Admissions decisions from colleges aren’t life defining.
They can feel like it at the time. A lot of hard-working students spend their high school years driven to gain admission to a particular (or to a particular type of) college. So when the “Yes,” or “No” arrives, it can feel like your high school career has just been validated or invalidated, and that your future path is either clear or in shambles.
But successful adults don’t look back on the day that a college acceptance arrived as the pivotal moment that ignited their future success. Nobody says, “Since that magical day I got into Cornell, my life has been an uninterrupted string of success and happiness.” They might identify a pivotal experience that took place once they got to college. But it’s never the moment the letter arrived.
Frankly, the same can be said of people who never achieved what they wanted to.
Nobody ever looks back and says, “From the day ‘college x’ said no, my life was in a downward spiral. I knew from that day forward that life would never be the same.”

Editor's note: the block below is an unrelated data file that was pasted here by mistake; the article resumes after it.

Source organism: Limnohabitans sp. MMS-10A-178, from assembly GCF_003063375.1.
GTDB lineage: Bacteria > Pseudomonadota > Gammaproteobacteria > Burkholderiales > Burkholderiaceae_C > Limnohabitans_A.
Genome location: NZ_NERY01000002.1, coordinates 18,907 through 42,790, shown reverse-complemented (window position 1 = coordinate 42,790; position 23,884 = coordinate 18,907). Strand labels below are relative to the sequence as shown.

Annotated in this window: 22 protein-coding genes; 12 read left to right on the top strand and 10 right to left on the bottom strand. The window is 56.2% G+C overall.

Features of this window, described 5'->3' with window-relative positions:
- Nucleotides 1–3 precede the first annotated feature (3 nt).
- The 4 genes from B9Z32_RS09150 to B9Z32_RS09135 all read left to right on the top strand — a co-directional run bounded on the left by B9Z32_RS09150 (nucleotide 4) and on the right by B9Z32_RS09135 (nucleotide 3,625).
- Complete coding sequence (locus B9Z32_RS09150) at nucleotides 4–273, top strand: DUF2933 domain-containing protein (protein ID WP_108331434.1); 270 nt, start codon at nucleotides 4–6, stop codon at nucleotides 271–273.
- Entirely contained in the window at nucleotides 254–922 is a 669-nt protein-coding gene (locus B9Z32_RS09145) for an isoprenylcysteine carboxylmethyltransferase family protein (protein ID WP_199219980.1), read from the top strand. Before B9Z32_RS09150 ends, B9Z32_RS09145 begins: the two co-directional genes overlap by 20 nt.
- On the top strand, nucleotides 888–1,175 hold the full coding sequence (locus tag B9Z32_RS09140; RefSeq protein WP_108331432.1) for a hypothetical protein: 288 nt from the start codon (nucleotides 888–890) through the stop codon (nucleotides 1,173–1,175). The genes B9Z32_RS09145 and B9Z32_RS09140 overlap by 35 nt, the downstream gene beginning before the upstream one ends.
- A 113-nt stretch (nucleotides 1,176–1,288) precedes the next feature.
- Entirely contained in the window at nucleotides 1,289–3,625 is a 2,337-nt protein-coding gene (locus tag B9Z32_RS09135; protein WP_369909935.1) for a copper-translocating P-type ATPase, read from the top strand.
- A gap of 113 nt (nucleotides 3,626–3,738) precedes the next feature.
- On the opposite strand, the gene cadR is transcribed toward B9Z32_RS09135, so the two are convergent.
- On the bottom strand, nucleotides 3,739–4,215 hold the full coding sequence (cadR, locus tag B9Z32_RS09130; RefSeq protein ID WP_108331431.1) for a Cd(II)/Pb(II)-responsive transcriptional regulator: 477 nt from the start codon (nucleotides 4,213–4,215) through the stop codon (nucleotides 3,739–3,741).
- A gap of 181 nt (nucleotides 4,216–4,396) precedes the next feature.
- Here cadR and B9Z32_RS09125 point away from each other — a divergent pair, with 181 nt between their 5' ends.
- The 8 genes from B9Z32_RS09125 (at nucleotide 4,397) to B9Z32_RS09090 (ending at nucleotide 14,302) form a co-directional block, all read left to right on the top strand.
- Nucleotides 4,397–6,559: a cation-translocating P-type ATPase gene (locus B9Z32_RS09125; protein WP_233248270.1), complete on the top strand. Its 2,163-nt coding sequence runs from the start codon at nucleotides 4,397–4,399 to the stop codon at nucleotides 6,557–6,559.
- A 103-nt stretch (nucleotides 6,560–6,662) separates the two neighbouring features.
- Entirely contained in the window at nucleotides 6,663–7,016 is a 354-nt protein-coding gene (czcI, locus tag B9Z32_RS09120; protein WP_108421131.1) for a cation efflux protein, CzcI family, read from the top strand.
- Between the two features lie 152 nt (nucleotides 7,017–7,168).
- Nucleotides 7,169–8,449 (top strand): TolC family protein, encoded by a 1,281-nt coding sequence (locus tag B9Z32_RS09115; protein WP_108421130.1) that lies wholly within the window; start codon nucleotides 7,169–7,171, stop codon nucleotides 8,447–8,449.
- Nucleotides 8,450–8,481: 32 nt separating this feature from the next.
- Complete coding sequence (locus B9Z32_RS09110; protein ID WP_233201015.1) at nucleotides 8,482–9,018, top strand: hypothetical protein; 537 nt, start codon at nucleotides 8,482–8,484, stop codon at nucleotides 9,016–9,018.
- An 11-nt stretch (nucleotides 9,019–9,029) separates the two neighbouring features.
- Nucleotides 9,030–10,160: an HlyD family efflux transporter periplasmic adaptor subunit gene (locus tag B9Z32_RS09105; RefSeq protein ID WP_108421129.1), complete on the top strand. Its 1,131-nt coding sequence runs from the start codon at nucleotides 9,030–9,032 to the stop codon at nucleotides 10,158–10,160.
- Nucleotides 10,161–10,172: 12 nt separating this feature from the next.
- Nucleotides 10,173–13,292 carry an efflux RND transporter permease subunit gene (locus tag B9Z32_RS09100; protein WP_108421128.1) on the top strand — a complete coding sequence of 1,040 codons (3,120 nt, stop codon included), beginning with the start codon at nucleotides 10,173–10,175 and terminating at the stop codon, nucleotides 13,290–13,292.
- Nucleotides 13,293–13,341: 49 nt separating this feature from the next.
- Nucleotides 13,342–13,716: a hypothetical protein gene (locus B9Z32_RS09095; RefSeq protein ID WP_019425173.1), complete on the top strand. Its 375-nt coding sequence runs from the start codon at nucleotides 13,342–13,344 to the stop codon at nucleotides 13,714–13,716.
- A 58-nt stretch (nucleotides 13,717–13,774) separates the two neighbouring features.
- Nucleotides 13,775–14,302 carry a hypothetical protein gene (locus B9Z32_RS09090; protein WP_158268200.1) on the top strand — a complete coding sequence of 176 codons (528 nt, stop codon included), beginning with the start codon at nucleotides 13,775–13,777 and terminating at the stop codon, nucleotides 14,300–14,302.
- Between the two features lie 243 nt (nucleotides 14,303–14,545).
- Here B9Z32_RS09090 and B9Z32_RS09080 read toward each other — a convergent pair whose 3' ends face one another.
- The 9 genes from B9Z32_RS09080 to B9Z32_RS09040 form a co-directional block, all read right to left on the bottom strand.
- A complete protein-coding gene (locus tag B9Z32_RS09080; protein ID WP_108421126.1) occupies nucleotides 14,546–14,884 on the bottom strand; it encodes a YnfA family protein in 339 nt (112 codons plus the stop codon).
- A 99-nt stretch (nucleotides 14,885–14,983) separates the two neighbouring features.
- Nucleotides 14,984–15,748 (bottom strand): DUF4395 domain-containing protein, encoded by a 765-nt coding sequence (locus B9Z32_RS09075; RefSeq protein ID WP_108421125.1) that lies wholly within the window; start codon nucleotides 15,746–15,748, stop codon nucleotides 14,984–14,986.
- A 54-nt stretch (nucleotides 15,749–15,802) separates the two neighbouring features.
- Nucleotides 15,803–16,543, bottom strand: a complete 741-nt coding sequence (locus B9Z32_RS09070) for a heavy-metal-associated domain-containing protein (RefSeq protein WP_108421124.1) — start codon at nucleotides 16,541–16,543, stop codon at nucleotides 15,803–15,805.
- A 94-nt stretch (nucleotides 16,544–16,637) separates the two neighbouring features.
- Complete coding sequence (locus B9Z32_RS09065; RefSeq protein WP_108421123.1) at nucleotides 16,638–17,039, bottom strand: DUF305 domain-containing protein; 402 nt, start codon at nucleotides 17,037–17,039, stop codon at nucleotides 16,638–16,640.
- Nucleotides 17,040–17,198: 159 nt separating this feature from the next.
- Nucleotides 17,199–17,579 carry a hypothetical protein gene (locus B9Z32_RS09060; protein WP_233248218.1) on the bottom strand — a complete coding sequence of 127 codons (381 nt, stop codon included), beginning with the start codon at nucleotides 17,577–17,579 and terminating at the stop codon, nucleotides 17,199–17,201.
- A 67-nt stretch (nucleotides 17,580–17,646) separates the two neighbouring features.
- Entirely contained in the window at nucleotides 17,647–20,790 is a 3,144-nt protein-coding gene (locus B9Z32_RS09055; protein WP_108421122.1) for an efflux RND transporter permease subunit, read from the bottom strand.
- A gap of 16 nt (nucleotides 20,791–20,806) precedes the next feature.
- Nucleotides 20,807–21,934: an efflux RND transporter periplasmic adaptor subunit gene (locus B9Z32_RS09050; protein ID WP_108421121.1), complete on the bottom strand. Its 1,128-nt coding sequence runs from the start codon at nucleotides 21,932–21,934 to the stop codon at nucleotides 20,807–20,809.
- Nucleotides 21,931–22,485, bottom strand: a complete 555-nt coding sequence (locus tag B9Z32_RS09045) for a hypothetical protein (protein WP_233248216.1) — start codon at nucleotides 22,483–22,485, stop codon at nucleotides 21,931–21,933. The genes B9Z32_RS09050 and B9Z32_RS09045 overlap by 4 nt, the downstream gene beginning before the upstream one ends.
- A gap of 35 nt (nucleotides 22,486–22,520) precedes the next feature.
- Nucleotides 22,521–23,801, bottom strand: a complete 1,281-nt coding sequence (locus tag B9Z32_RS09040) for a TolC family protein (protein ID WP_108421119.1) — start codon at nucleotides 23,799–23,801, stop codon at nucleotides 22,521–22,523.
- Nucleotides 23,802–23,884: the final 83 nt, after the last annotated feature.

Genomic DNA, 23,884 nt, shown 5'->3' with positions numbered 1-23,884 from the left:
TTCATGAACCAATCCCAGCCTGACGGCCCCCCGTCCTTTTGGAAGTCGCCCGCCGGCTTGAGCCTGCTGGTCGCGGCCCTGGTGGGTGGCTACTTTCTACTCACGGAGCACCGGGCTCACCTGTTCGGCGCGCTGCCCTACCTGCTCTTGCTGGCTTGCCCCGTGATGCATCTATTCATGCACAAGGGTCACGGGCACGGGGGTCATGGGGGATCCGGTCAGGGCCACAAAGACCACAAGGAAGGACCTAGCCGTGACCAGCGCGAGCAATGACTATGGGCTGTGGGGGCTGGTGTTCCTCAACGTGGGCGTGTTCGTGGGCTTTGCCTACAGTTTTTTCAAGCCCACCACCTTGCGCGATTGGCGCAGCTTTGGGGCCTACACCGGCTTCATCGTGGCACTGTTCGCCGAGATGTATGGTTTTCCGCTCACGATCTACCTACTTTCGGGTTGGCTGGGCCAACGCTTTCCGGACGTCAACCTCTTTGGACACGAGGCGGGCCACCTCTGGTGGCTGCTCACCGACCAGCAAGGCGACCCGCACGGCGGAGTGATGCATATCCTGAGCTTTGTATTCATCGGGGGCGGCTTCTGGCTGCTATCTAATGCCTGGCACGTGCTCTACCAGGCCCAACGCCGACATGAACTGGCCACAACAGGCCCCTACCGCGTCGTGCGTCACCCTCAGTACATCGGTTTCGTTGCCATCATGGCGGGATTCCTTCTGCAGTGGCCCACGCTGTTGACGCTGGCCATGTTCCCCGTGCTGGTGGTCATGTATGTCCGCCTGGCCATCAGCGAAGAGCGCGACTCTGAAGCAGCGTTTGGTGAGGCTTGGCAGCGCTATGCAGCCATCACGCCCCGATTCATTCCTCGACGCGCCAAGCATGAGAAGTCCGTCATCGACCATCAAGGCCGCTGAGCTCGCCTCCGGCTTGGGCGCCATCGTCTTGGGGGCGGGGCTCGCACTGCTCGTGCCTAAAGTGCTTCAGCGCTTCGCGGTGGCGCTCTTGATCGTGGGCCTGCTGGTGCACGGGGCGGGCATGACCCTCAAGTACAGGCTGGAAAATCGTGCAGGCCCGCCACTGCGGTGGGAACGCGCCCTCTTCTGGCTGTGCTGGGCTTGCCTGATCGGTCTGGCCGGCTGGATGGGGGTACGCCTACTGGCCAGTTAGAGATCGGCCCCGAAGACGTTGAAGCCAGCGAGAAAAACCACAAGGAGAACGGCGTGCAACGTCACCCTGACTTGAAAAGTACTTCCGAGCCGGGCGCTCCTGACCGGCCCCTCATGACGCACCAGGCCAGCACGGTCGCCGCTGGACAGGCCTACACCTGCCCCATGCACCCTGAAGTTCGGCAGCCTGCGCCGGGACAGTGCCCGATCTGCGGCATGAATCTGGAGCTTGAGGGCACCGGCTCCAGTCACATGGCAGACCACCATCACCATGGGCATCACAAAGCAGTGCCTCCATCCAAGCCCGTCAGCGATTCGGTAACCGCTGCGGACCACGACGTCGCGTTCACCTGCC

If your decision is whether to go or not to actually go to college at all, that will almost certainly be a life-defining event. But where you go to college is a lot less important than whether or not you go, and what you do while you’re there. Wherever you go to college, it’s going to be one step in a process of education and growth that continues throughout your life.
So whatever news you receive from your colleges of choice, remember that while the arrival of this decision might feel like a life-defining day, it isn’t. If you’re happy with the news, congratulations. Celebrate it and look forward to making the most of the opportunity once you get there.
But if you’re not happy with your choices, remember that you’ve got four years of college, and a lifetime after you leave it, to define the life you want. This day isn’t the beginning or the end of your story.